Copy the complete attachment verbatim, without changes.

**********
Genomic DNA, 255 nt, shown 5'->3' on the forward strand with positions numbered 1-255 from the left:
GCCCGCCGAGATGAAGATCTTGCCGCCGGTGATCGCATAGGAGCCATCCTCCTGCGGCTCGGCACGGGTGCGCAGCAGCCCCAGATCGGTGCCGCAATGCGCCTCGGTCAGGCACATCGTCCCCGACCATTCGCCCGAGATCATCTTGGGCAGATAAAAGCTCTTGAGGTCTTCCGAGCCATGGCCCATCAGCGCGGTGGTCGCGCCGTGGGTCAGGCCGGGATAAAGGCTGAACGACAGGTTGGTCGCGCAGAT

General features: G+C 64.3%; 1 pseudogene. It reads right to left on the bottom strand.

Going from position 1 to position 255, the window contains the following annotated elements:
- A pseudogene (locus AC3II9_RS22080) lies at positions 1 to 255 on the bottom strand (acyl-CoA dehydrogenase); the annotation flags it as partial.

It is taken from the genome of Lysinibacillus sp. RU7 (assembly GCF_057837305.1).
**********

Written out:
Genomic DNA, 255 nt, shown 5'->3' on the forward strand with positions numbered 1-255 from the left:
GCCCGCCGAGATGAAGATCTTGCCGCCGGTGATCGCATAGGAGCCATCCTCCTGCGGCTCGGCACGGGTGCGCAGCAGCCCCAGATCGGTGCCGCAATGCGCCTCGGTCAGGCACATCGTCCCCGACCATTCGCCCGAGATCATCTTGGGCAGATAAAAGCTCTTGAGGTCTTCCGAGCCATGGCCCATCAGCGCGGTGGTCGCGCCGTGGGTCAGGCCGGGATAAAGGCTGAACGACAGGTTGGTCGCGCAGAT

General features: G+C 64.3%; 1 pseudogene. It reads right to left on the bottom strand.

Going from position 1 to position 255, the window contains the following annotated elements:
- A pseudogene (locus AC3II9_RS22080) lies at positions 1 to 255 on the bottom strand (acyl-CoA dehydrogenase); the annotation flags it as partial.

It is taken from the genome of Lysinibacillus sp. RU7 (assembly GCF_057837305.1).